RESEARCH The Local Consumer Commerce Index

How did everyday spending fare in December 2015?

The economy is still jittery after anemic growth during most of 2015 according to the JPMorgan Chase Institute's Local Consumer Commerce Index (LCCI). However, there are glimmers of hope in the December data, which show year-over-year growth of 2.3 percent. All 15 cities that comprise the LCCI experienced positive growth in December, the first month since January 2015 where we observed across-the-board growth. Small businesses also performed well, contributing 1.7 percentage points of the 2.3 percent total growth in December. And, young consumers and consumers in the bottom income quintile continued to be a bright spot, with these groups contributing over 40 percent of the total growth in December.

These insights are from the most recent update to the LCCI, a measure of the monthly year-over-year growth rate of everyday debit and credit card spending by over 50 million anonymized Chase customers across 15 cities in the U.S. The LCCI was first published in the Institute's December research report, Profiles of Local Consumer Commerce, which highlighted a marked slowdown in consumer commercial spending during the first half of 2015.

 

The Institute's LCCI is an alternative view of the health and vibrancy of the U.S. consumer and the places where consumers and businesses operate. It offers unique advantages over existing measures of consumer activity:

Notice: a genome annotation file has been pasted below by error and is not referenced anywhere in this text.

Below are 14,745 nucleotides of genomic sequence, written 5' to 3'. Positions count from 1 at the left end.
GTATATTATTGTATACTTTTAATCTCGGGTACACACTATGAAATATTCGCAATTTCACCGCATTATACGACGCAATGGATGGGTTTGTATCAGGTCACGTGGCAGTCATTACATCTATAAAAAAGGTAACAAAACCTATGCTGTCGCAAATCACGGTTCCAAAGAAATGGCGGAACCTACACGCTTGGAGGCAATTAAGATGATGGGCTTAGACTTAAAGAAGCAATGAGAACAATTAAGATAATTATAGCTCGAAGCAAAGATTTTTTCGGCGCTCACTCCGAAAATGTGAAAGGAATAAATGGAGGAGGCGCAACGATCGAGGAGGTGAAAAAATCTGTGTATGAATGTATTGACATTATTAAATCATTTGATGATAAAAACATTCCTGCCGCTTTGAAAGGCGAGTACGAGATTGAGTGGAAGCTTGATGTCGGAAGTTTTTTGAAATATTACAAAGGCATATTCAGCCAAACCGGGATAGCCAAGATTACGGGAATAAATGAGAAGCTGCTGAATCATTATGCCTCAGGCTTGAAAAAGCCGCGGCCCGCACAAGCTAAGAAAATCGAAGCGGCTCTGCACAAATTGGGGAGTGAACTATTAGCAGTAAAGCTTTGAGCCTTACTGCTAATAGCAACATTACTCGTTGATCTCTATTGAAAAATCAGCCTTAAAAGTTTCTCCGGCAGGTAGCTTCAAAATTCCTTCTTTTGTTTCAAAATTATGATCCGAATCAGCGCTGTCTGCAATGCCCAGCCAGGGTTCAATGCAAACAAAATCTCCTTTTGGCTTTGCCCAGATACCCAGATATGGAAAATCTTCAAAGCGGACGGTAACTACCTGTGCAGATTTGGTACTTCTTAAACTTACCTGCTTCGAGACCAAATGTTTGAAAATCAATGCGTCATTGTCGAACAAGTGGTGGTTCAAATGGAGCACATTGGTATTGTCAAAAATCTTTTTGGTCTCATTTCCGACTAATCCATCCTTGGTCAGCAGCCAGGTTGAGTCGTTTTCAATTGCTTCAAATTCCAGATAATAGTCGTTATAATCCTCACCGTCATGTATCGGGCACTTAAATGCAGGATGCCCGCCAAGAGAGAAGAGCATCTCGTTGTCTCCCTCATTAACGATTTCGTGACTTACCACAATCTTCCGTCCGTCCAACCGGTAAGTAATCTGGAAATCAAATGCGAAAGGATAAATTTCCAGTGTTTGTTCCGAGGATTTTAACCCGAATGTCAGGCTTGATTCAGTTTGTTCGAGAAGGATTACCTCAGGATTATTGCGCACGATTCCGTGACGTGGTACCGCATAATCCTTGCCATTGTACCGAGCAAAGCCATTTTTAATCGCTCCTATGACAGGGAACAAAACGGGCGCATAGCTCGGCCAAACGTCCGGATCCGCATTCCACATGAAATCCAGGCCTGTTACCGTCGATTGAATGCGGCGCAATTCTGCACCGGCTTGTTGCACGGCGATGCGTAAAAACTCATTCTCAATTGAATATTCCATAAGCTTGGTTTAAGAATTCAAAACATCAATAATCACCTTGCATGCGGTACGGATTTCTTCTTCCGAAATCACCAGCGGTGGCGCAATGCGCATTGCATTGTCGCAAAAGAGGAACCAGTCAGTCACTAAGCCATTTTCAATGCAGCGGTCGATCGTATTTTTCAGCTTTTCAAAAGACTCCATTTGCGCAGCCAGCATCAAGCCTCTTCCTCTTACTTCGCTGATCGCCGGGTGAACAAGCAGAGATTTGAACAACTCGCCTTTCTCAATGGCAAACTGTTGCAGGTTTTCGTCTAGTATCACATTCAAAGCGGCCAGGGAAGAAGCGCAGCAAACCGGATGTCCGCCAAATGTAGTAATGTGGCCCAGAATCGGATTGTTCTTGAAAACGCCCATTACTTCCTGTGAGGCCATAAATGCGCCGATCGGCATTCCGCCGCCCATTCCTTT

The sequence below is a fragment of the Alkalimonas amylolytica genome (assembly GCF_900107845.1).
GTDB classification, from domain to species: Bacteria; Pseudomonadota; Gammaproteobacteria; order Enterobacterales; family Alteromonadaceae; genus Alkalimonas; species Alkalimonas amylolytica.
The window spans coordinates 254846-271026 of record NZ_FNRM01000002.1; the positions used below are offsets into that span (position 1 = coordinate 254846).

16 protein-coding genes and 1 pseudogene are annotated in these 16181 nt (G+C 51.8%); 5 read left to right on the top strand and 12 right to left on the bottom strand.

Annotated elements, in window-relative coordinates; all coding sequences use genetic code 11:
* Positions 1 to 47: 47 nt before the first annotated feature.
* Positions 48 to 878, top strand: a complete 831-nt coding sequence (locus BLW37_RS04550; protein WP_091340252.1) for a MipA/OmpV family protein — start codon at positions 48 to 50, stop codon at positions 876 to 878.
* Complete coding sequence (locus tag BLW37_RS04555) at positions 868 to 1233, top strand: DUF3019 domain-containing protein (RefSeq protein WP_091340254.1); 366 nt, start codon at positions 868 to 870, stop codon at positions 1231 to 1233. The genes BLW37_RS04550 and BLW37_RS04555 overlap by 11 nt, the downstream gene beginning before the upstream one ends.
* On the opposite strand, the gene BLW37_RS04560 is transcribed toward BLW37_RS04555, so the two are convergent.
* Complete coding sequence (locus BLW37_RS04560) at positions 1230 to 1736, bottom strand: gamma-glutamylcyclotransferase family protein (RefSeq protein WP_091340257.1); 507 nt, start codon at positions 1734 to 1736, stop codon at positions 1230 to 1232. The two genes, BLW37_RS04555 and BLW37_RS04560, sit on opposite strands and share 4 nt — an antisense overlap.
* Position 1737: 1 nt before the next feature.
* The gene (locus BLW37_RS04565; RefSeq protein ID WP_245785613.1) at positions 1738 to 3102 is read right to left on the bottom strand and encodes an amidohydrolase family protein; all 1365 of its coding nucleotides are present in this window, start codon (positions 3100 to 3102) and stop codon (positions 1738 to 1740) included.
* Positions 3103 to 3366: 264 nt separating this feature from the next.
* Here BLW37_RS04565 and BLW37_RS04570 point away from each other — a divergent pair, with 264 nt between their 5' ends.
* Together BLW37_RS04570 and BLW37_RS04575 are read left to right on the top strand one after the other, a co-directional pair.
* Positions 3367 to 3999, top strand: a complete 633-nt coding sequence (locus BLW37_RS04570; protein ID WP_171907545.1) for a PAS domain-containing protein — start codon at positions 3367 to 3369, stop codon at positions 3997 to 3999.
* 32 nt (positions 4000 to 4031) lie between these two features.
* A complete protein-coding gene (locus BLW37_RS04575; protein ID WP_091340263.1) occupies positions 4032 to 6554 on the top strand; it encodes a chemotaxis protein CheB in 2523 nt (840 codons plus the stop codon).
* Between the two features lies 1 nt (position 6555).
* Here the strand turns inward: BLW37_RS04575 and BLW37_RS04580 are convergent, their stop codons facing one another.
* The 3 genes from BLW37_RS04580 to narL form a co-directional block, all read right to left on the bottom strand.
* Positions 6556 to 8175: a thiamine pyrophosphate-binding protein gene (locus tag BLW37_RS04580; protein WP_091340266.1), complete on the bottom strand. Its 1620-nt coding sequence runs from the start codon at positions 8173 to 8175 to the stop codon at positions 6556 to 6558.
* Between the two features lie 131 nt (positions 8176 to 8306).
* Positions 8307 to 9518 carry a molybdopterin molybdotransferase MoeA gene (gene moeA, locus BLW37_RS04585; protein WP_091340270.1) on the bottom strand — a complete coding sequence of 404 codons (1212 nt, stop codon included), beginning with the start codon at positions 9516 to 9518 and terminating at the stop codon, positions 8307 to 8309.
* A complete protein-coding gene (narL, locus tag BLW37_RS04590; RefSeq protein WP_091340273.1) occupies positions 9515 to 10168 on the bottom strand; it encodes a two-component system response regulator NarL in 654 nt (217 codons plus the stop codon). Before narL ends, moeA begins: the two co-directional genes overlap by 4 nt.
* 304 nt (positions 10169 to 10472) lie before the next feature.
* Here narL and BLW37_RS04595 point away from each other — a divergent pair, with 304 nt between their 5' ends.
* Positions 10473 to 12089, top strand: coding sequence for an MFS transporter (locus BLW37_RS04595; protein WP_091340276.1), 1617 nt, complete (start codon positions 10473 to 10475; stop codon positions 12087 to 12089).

• Unlike many sources of data on consumer spending, the LCCI captures actual transactions, instead of self-reported measures of how consumers think they spend, with a unique dataset constructed from over 14 billion anonymized debit and credit card transactions.
  • The LCCI's geographically specific data provide a granular and timely view of how cities and their surrounding metro areas are faring on a monthly basis.
  • The index captures economic activity in consumer facing retail and services sectors that previously have not been well understood by other data sources. These include activities in sectors such as food trucks, new businesses, and personal services.
  • The LCCI views local consumer commerce through multiple lenses – consumer age and income, business size and product type, and consumer location relative to the business – allowing us to break down how these attributes contribute to growth.

Moving forward, the LCCI will help inform if the glimmers of hope shown in December will blossom in the spring months, or if the economy will falter as we saw earlier last year. Each release of the LCCI will continue to describe the economic picture of local communities and provide a powerful tool for city development officials, businesses and investors, and statistical agencies to better understand the everyday economic health of consumers, businesses, and the places they care about.

Authors

Diana Farrell

President & CEO